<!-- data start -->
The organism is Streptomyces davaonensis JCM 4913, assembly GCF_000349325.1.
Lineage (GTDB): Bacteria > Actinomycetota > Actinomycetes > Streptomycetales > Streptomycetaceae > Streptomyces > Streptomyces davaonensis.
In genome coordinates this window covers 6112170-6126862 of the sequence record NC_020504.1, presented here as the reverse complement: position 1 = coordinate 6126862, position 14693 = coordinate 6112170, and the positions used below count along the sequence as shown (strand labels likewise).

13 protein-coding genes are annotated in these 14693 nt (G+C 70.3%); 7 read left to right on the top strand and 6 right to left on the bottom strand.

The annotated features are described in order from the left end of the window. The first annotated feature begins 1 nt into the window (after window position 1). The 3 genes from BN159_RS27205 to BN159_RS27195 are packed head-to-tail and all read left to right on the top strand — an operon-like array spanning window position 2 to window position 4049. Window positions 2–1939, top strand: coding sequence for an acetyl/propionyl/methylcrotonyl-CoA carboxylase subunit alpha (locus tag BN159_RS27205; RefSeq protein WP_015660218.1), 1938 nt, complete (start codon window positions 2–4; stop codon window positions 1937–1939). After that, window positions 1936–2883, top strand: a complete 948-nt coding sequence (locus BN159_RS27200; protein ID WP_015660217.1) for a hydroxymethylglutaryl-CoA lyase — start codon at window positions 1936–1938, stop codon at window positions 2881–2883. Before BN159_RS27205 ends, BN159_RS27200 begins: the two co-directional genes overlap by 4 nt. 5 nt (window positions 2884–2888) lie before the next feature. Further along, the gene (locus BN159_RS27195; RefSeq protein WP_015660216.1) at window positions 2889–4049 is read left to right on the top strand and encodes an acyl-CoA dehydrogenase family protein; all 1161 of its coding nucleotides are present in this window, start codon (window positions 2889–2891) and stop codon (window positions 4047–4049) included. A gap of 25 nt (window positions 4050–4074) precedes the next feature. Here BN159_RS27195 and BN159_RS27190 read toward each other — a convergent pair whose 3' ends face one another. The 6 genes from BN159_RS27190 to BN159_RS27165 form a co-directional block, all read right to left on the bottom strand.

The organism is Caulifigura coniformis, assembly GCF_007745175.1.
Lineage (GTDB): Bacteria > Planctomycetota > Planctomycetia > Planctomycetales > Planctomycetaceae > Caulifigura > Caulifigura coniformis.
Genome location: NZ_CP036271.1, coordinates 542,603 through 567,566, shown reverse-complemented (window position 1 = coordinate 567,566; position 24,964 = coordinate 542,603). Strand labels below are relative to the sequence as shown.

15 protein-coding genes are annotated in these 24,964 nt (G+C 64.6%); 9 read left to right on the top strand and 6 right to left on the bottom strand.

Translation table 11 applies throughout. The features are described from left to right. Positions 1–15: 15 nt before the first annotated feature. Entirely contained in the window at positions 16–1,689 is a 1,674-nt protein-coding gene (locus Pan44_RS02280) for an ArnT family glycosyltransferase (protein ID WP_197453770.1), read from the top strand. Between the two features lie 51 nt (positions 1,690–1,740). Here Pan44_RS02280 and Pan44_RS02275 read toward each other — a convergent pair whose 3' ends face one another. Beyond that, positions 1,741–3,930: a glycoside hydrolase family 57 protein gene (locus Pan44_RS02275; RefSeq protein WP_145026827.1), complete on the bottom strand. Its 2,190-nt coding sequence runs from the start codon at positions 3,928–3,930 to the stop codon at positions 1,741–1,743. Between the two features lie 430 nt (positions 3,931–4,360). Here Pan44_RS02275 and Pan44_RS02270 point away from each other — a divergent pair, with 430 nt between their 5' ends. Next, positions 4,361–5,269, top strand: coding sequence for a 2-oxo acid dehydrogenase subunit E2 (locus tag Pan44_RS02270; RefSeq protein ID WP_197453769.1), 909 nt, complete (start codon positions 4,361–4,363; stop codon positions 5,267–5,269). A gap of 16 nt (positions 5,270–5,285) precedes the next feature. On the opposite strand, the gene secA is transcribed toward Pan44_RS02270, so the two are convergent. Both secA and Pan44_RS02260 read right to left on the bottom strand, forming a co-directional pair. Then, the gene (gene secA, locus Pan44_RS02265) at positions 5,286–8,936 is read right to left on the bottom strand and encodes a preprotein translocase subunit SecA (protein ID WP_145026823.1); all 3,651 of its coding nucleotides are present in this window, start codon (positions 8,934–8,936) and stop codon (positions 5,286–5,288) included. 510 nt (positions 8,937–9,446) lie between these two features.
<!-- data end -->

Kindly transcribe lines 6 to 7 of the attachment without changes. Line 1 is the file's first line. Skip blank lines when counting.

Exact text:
The organism is Caulifigura coniformis, assembly GCF_007745175.1.
Lineage (GTDB): Bacteria > Planctomycetota > Planctomycetia > Planctomycetales > Planctomycetaceae > Caulifigura > Caulifigura coniformis.